Officials at the Transportation Security Administration just can’t help themselves.  TSA is beginning to equip its 48,000 screeners with a 3-inch-by-2-inch, silver-colored badges that will be worn on new royal-blue police-like uniforms.  Upset by the lack of respect some of their screeners are receiving, TSA has made the flawed judgment that a badge will solve the problem.

The badge issue is not new.  During my tenure (2002 – 2005) at TSA, the agency floated that idea of providing badges to the screener workforce several times.  These occurrences took place mostly during the early days of TSA when the agency was still searching for its identity and believed it was created to be a law enforcement agency.  Cooler heads prevailed during those days, but that clearly didn’t stop select bureaucrats at the agency from pushing their agenda.

Let’s be clear – TSA screeners are not law enforcement officers.  They are not certified inspectors.  They do not require access to crime scenes and they are not equipped or trained to respond to law enforcement incidents.  They only special access they require is to certain areas of airports – for which their TSA badge and credential provides them access.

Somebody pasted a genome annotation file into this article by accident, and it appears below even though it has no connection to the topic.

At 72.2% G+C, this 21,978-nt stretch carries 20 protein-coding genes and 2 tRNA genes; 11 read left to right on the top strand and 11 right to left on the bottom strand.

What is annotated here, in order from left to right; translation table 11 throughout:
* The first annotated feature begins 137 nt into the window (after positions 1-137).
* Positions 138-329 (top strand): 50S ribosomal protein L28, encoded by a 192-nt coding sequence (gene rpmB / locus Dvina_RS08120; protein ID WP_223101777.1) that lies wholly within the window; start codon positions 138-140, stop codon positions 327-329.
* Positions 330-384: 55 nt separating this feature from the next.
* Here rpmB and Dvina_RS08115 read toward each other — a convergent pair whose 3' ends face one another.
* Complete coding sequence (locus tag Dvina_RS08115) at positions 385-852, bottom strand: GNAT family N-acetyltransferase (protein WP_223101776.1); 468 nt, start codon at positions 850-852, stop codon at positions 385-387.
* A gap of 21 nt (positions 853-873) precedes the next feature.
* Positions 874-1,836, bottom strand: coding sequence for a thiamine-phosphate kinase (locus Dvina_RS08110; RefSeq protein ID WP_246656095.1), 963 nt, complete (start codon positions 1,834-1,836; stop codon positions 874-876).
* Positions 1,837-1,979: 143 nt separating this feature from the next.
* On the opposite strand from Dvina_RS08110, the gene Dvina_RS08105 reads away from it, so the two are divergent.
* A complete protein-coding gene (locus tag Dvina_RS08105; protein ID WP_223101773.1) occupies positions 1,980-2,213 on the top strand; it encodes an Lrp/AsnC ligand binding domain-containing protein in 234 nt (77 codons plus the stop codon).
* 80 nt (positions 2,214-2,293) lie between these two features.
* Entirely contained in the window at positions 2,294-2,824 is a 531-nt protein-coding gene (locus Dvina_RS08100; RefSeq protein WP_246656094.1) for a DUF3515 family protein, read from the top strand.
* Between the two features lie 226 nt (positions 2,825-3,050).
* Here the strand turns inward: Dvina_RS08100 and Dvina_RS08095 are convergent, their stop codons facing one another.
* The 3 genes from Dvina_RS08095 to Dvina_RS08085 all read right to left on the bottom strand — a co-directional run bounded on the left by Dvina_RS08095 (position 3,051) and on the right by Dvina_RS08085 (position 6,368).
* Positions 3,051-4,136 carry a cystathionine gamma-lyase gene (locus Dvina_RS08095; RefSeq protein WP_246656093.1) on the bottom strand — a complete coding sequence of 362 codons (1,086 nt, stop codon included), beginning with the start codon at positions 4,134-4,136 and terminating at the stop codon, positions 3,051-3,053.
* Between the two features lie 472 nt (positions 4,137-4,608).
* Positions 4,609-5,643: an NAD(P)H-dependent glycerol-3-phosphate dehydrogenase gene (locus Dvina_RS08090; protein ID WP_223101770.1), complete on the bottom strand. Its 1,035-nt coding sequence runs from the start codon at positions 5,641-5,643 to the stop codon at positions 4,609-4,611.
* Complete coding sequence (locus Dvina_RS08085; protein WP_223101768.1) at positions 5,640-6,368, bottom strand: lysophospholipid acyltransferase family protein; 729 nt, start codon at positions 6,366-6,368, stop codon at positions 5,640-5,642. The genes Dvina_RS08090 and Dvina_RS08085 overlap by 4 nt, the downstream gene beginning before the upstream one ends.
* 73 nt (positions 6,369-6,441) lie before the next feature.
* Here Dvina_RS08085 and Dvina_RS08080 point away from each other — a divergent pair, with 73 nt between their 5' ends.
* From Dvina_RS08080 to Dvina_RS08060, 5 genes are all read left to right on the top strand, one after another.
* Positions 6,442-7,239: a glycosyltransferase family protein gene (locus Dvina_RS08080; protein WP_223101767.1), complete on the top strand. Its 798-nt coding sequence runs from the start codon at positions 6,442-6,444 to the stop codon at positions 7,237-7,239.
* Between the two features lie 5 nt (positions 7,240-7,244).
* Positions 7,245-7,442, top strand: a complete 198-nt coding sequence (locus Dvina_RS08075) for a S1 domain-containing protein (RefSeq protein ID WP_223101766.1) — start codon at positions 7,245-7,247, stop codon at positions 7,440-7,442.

This decision has angered law enforcement authorities at airports as well.  They are concerned (and rightly so) that the traveling public will confuse screeners equipped with a badge with legitimate law enforcement officers.  They are also concerned about the possible misuse of badges by a less trained and lower-paid workforce.

The agency believes that badges will improve the morale of its workforce and at the same time convey a sense of professionalism.  If these issues are truly areas of concern for TSA leadership, they should first consider higher pay and additional training for their screeners.